He's shoveling, yes, with a huge steel shovel, sausage meat from a coffin-sized trough into a funnel shaped device that is connected to the dry-cleaners machine. Then, another series of beeps and the garage door falls down to the floor, and my voyeurism comes to an end.

A jockey-sized man approaches us (Moustache). He informs us that we'll be packaging hamburger patties.

"You got fast hands?" he asks me.

"Pretty fast."

He points me toward the right-angle meeting point of two machines. The funnel machine and a machine that looks like it makes giant bubble wrap. Upon closer inspection, this bubble wrap is just the bottom half of the hamburger patty packaging. I'm instructed to put the stack of four patties shot out by machine A. (funnel machine) into these little plastic dimples, which are then fed through B. (sealing machine) and come out store-ready on the other side. Easy enough.

Jared is evaluated for size and strength and put to work at a meat trough overflowing with ground chuck. He shovels meat onto the candy blue conveyor belt, that runs upward and dumps the meat into a giant funnel. "An escalator for meat!" I say excitedly to my co-worker, who is the only other female in this whole joint. She is also way too old to be working here. I ignore tact and ask her age.


!!! 84 year-old lady in a meat packing plant. Mind blown.

By now it's 6:30 and I'm raring to get started. I'm told that we're waiting to get the machine warmed up. The funnel machine that presses meat into patties and separates each patty with a square of wax paper. If it's not warm, it won't press the meat out into circular patties, it'll just mush them up together.

The Technician (Moustache) makes small talk with me.

"I bet you were surprised when your husband signed you up for this, huh?" he chuckles.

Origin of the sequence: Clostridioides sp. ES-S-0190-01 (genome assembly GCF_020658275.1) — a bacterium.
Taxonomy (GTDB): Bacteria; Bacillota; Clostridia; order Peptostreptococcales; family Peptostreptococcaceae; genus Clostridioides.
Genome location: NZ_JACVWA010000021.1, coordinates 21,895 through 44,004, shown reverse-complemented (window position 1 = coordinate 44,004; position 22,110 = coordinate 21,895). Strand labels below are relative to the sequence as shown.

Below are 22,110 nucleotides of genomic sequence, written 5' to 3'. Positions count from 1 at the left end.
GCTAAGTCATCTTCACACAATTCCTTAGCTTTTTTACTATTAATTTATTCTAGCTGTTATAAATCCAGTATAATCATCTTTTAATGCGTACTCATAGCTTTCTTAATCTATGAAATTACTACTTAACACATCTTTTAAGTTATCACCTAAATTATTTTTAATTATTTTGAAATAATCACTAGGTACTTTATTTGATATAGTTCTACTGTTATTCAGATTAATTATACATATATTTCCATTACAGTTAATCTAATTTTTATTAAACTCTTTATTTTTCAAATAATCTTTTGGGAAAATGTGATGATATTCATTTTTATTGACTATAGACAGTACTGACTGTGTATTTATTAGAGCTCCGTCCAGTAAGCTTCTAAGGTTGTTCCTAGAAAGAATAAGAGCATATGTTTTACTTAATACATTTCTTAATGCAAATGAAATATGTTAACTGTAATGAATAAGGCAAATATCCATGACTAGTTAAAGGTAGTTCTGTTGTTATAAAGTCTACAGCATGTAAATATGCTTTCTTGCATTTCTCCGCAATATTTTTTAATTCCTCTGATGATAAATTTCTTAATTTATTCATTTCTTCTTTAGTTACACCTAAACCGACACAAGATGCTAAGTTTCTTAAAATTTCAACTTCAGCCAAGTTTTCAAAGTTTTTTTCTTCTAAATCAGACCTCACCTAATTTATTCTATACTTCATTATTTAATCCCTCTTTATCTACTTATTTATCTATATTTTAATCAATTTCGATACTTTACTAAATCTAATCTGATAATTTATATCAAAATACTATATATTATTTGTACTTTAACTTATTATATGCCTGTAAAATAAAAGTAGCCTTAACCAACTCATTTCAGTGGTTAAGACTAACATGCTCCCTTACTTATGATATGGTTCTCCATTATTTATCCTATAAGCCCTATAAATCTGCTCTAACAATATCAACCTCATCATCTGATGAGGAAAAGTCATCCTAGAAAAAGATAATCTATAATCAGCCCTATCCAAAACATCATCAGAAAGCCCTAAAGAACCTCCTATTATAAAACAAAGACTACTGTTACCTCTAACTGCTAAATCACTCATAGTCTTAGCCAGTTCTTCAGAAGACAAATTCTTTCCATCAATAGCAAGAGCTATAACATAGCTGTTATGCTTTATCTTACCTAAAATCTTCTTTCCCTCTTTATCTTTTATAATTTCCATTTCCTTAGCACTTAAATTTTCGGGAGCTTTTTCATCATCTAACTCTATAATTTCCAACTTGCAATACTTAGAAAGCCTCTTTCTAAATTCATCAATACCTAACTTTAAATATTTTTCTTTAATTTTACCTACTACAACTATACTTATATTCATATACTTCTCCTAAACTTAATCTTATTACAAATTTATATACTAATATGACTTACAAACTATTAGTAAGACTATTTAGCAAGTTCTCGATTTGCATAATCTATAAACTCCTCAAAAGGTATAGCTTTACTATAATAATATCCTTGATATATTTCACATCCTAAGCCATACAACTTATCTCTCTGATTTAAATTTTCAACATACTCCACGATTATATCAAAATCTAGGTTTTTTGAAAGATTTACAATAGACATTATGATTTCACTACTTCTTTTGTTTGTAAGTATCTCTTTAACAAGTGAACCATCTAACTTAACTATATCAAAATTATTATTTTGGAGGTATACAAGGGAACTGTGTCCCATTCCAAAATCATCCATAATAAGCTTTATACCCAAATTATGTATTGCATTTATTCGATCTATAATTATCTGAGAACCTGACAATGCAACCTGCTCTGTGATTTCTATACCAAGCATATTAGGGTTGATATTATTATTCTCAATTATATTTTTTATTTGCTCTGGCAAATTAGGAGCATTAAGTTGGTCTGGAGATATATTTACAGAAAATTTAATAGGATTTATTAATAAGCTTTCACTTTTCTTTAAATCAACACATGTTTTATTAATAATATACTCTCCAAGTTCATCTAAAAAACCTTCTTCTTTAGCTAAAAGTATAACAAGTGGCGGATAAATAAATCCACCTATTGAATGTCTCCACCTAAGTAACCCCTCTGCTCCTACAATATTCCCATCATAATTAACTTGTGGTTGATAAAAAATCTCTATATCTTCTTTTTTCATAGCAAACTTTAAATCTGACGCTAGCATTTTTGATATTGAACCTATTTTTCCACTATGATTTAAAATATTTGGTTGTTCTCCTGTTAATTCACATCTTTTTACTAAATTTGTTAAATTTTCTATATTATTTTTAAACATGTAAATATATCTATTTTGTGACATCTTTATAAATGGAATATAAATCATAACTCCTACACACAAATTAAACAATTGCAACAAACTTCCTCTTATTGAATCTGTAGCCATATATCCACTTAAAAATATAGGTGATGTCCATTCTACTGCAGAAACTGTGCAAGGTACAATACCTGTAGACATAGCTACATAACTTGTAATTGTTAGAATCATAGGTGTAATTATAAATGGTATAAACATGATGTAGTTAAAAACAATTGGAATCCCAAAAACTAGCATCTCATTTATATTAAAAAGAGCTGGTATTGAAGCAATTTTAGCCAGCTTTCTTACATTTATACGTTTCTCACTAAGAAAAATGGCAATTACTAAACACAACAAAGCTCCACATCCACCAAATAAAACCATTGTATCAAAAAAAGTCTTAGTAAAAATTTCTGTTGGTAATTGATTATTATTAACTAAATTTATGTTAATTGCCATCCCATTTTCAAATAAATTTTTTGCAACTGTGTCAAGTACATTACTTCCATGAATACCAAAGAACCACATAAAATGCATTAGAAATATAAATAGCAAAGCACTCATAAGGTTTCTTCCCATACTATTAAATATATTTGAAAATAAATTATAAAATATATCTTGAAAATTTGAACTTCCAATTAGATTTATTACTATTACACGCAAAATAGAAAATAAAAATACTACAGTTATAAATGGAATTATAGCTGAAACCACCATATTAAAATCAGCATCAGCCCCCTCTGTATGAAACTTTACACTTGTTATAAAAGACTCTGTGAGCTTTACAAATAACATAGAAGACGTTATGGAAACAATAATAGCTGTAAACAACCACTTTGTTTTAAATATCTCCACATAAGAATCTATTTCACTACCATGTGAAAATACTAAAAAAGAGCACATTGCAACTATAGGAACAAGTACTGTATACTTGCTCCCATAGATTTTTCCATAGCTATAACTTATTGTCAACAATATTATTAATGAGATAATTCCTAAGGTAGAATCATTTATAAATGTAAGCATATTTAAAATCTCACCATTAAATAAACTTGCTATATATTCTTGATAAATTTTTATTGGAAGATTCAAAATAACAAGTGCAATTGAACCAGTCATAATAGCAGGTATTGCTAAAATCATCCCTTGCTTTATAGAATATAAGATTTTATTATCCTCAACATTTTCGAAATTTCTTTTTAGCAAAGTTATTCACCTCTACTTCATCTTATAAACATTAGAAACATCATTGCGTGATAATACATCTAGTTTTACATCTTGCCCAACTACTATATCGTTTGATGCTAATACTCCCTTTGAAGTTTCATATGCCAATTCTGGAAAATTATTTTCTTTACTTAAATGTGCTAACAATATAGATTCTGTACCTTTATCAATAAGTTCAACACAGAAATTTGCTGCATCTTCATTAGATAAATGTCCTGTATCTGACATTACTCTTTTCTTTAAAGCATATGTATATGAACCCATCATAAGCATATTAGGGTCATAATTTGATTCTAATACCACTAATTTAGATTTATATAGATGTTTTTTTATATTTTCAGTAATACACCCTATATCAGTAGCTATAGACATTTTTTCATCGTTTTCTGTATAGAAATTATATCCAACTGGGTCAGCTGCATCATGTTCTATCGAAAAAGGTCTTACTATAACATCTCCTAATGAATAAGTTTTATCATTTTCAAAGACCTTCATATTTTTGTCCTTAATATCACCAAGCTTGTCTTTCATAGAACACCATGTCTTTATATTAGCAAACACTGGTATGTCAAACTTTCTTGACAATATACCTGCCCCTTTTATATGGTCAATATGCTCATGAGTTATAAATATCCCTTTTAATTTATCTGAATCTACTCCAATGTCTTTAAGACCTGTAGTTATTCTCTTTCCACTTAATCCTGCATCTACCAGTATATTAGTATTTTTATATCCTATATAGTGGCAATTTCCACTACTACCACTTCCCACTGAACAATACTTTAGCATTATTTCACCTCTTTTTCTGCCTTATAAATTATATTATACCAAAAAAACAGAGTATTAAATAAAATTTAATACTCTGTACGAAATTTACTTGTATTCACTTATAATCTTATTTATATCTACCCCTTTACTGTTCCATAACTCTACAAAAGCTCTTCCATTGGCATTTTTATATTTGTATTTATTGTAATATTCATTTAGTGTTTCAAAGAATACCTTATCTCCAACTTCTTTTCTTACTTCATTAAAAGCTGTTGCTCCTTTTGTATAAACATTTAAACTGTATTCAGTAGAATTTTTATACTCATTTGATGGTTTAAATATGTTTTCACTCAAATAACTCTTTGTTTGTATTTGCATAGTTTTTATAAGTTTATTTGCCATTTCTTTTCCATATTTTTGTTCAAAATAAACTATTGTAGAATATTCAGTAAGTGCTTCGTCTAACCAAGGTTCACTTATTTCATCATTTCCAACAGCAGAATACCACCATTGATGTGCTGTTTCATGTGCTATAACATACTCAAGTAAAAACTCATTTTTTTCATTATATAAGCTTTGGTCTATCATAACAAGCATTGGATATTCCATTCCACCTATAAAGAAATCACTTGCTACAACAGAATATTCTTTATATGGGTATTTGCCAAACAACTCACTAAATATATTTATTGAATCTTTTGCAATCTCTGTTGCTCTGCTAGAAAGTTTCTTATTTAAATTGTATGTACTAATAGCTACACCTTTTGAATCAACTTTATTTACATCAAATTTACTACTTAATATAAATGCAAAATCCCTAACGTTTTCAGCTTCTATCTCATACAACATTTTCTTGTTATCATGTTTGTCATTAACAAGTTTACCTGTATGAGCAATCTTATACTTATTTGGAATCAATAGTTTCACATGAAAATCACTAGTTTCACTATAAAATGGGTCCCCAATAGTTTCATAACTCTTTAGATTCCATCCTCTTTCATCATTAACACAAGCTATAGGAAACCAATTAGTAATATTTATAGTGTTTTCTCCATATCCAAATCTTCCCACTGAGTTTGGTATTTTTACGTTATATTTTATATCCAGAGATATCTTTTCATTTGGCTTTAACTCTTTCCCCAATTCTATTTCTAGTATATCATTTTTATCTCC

"No way, I signed him up."

"Well, hah! You've got a lot of moxie!"

"That's not the first time I've heard that," I boast.

I turn around and excitedly mouth "'moxie!'" to Jared, who is obediently wearing his earplugs.

Ga-runk. Ga-runk. Garrrrrrrrrr. The machine starts to hum.

"Feel this," says Technician Guy.

He motions for me to put my hand on the side of the machine, which I notice is labeled "MEAT HOPPER." Sure enough, it's pretty warm. Go time.

Jockey-man nods to Jared (Beard), who picks up the shovel and starts loading the meat.

And what do you know, hamburger patties start coming out along the belt. It works! So simply, too! Not like the Rube Goldberg gig I'd imagined/hoped for, but really quite simply. The first 300 or so stacks of meat come out clean and I quickly start filling them into the plastic. They come at me at about a 5-second interval, plenty of time when you've got such fast hands, meh heh heh.

The 84-year old is doing quality control, inspecting the patties for irregularities, making sure they only come out four to a stack. I am dutifully filling the plastic circles with meat, occasionally turning around to make a "look at what we're doing!" face to Jared. He's hunching up his shoulders from the cold, only really enjoying his task because he knows I am mine. But every once in awhile when I turn around, he goes into these overblown muscle-man poses with his shovel. Hot.

This is easy. I am a cool cucumber.

I am mentally humming Factory Girl by Whiskeytown (fantastic song btw) and imagining what my life would be if this were my FT job. What I might do to relax after work, who I might be married to? I am imagining this is all happening in rural Illinois, like probably the near the Quad Cities. Probably like Moline. The routine of this patty packaging task is perfect for this kind of romantic dreaming.

About 20 minutes in I start seeing some problems. Not with my alternate fantasy-life, with the task at hand.

The patties are coming out 3 to a stack. I'm not sure why this is happening, but the 5 second delay still allows me to grab an extra patty from a different 3-stacker and pile it on the first to make the full four. It's a little bit rushed, but I can still make it happen before the whole sheet of plastic casings goes to the next machine to be sealed. Quality Control lady is unfazed, so I don't mention it.

Then they start coming out 5 to a stack, then with extra wax papers between each patty. Some patties are malformed and falling apart. Bwah!